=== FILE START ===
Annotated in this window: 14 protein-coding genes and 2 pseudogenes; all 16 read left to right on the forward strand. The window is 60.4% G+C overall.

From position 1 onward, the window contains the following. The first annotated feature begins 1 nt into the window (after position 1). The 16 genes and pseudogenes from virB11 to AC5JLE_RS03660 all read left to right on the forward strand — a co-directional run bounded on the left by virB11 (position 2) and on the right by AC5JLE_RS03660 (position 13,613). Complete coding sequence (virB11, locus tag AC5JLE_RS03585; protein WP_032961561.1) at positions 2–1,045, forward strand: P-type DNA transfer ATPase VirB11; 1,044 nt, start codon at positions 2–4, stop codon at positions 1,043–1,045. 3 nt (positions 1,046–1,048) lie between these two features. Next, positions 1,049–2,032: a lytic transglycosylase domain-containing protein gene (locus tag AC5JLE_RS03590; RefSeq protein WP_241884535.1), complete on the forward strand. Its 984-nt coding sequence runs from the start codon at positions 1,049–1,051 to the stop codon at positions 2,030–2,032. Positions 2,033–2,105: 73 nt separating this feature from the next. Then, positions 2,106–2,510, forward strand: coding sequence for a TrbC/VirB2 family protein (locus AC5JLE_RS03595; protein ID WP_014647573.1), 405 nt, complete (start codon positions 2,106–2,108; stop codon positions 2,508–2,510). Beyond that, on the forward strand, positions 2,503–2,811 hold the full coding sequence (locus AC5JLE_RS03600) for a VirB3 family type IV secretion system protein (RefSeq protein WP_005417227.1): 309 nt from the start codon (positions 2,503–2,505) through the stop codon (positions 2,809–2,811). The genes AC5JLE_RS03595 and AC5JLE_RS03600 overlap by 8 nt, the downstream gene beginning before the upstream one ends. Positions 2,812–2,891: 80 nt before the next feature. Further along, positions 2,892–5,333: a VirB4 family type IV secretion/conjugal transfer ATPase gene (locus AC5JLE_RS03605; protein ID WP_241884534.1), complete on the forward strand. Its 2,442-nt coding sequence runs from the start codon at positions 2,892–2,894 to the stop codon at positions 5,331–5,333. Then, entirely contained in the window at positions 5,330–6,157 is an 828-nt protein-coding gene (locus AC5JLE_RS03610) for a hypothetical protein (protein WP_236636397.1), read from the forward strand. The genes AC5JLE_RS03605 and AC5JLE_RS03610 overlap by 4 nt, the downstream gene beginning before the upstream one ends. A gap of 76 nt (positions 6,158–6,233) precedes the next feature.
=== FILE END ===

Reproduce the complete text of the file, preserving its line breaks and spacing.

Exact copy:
Annotated in this window: 14 protein-coding genes and 2 pseudogenes; all 16 read left to right on the forward strand. The window is 60.4% G+C overall.

From position 1 onward, the window contains the following. The first annotated feature begins 1 nt into the window (after position 1). The 16 genes and pseudogenes from virB11 to AC5JLE_RS03660 all read left to right on the forward strand — a co-directional run bounded on the left by virB11 (position 2) and on the right by AC5JLE_RS03660 (position 13,613). Complete coding sequence (virB11, locus tag AC5JLE_RS03585; protein WP_032961561.1) at positions 2–1,045, forward strand: P-type DNA transfer ATPase VirB11; 1,044 nt, start codon at positions 2–4, stop codon at positions 1,043–1,045. 3 nt (positions 1,046–1,048) lie between these two features. Next, positions 1,049–2,032: a lytic transglycosylase domain-containing protein gene (locus tag AC5JLE_RS03590; RefSeq protein WP_241884535.1), complete on the forward strand. Its 984-nt coding sequence runs from the start codon at positions 1,049–1,051 to the stop codon at positions 2,030–2,032. Positions 2,033–2,105: 73 nt separating this feature from the next. Then, positions 2,106–2,510, forward strand: coding sequence for a TrbC/VirB2 family protein (locus AC5JLE_RS03595; protein ID WP_014647573.1), 405 nt, complete (start codon positions 2,106–2,108; stop codon positions 2,508–2,510). Beyond that, on the forward strand, positions 2,503–2,811 hold the full coding sequence (locus AC5JLE_RS03600) for a VirB3 family type IV secretion system protein (RefSeq protein WP_005417227.1): 309 nt from the start codon (positions 2,503–2,505) through the stop codon (positions 2,809–2,811). The genes AC5JLE_RS03595 and AC5JLE_RS03600 overlap by 8 nt, the downstream gene beginning before the upstream one ends. Positions 2,812–2,891: 80 nt before the next feature. Further along, positions 2,892–5,333: a VirB4 family type IV secretion/conjugal transfer ATPase gene (locus AC5JLE_RS03605; protein ID WP_241884534.1), complete on the forward strand. Its 2,442-nt coding sequence runs from the start codon at positions 2,892–2,894 to the stop codon at positions 5,331–5,333. Then, entirely contained in the window at positions 5,330–6,157 is an 828-nt protein-coding gene (locus AC5JLE_RS03610) for a hypothetical protein (protein WP_236636397.1), read from the forward strand. The genes AC5JLE_RS03605 and AC5JLE_RS03610 overlap by 4 nt, the downstream gene beginning before the upstream one ends. A gap of 76 nt (positions 6,158–6,233) precedes the next feature.